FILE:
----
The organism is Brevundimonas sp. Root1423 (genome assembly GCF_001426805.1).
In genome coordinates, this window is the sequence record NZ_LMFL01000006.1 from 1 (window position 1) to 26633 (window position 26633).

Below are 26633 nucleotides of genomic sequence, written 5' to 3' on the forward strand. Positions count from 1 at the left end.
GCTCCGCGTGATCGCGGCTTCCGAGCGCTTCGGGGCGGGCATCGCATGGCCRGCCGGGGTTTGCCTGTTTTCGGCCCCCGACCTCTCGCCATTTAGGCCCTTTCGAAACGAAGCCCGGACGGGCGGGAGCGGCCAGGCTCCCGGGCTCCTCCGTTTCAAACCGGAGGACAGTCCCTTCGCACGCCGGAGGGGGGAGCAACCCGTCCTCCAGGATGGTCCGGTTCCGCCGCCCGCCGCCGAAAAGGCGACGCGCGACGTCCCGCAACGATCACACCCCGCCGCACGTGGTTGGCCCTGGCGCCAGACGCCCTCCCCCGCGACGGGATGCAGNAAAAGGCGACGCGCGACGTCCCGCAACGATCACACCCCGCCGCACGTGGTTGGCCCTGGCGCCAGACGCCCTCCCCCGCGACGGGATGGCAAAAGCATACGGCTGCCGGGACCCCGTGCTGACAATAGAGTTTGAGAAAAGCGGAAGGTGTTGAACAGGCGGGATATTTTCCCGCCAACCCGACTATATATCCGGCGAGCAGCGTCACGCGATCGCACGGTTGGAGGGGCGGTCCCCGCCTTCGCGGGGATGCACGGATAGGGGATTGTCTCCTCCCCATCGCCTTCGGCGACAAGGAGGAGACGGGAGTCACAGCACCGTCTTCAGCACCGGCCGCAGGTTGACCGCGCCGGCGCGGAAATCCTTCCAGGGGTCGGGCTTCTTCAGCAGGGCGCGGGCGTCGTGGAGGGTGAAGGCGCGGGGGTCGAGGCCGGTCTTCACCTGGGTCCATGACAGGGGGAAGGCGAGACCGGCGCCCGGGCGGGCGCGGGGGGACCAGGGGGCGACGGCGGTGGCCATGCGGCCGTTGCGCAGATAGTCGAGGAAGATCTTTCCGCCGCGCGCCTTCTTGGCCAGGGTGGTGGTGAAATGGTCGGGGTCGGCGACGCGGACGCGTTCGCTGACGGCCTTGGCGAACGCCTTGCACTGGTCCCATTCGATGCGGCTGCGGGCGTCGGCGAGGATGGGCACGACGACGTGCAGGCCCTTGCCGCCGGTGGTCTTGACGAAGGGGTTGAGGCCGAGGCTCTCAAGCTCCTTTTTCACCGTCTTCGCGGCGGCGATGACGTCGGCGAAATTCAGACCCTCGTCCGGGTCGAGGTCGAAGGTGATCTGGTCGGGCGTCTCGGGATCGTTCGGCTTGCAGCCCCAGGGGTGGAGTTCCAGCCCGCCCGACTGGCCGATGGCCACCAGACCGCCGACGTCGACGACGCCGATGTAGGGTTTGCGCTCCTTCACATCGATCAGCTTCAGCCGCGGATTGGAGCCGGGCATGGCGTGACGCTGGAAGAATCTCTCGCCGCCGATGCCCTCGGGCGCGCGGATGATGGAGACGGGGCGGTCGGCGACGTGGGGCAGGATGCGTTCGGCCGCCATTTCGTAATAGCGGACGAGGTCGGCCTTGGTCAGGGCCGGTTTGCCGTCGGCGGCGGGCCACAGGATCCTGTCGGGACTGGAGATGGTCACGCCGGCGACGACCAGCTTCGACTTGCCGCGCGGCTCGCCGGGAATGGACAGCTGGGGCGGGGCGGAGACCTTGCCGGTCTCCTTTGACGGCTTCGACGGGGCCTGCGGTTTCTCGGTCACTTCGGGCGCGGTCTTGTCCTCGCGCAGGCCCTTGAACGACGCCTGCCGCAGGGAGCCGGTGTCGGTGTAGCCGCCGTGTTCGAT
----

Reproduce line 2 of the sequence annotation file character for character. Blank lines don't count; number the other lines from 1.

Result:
In genome coordinates, this window is the sequence record NZ_LMFL01000006.1 from 1 (window position 1) to 26633 (window position 26633).